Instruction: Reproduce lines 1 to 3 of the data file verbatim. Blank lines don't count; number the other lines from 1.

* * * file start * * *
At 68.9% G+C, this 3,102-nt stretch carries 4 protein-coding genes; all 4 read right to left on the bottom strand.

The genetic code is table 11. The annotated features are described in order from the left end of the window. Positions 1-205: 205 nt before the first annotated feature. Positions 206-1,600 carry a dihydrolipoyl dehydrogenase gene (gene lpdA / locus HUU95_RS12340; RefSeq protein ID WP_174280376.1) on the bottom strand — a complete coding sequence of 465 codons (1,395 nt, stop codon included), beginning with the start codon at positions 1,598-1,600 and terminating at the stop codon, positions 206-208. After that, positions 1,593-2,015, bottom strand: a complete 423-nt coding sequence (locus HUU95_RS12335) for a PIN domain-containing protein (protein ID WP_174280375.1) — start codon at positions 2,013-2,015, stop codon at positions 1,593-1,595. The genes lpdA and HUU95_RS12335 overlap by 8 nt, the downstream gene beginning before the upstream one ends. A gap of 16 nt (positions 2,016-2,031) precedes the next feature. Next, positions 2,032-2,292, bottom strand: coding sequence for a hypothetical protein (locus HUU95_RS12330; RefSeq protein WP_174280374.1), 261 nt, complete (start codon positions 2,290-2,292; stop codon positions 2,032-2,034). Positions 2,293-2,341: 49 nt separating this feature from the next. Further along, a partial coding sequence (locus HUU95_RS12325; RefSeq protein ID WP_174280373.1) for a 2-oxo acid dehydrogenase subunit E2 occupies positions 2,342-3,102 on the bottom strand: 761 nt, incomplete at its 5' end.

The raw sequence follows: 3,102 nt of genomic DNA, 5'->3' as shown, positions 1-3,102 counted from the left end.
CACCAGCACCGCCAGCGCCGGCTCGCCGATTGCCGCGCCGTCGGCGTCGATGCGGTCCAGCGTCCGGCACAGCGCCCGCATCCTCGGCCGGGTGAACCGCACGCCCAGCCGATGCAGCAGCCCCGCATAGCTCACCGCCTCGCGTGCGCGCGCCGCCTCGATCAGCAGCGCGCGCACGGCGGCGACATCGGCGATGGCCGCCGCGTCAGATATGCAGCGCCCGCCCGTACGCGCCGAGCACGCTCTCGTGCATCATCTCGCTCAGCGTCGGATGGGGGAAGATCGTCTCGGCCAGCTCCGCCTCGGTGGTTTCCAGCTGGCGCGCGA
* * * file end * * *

At 68.9% G+C, this 3,102-nt stretch carries 4 protein-coding genes; all 4 read right to left on the bottom strand.

The genetic code is table 11. The annotated features are described in order from the left end of the window. Positions 1-205: 205 nt before the first annotated feature. Positions 206-1,600 carry a dihydrolipoyl dehydrogenase gene (gene lpdA / locus HUU95_RS12340; RefSeq protein ID WP_174280376.1) on the bottom strand — a complete coding sequence of 465 codons (1,395 nt, stop codon included), beginning with the start codon at positions 1,598-1,600 and terminating at the stop codon, positions 206-208. After that, positions 1,593-2,015, bottom strand: a complete 423-nt coding sequence (locus HUU95_RS12335) for a PIN domain-containing protein (protein ID WP_174280375.1) — start codon at positions 2,013-2,015, stop codon at positions 1,593-1,595. The genes lpdA and HUU95_RS12335 overlap by 8 nt, the downstream gene beginning before the upstream one ends. A gap of 16 nt (positions 2,016-2,031) precedes the next feature. Next, positions 2,032-2,292, bottom strand: coding sequence for a hypothetical protein (locus HUU95_RS12330; RefSeq protein WP_174280374.1), 261 nt, complete (start codon positions 2,290-2,292; stop codon positions 2,032-2,034). Positions 2,293-2,341: 49 nt separating this feature from the next. Further along, a partial coding sequence (locus HUU95_RS12325; RefSeq protein ID WP_174280373.1) for a 2-oxo acid dehydrogenase subunit E2 occupies positions 2,342-3,102 on the bottom strand: 761 nt, incomplete at its 5' end.

The raw sequence follows: 3,102 nt of genomic DNA, 5'->3' as shown, positions 1-3,102 counted from the left end.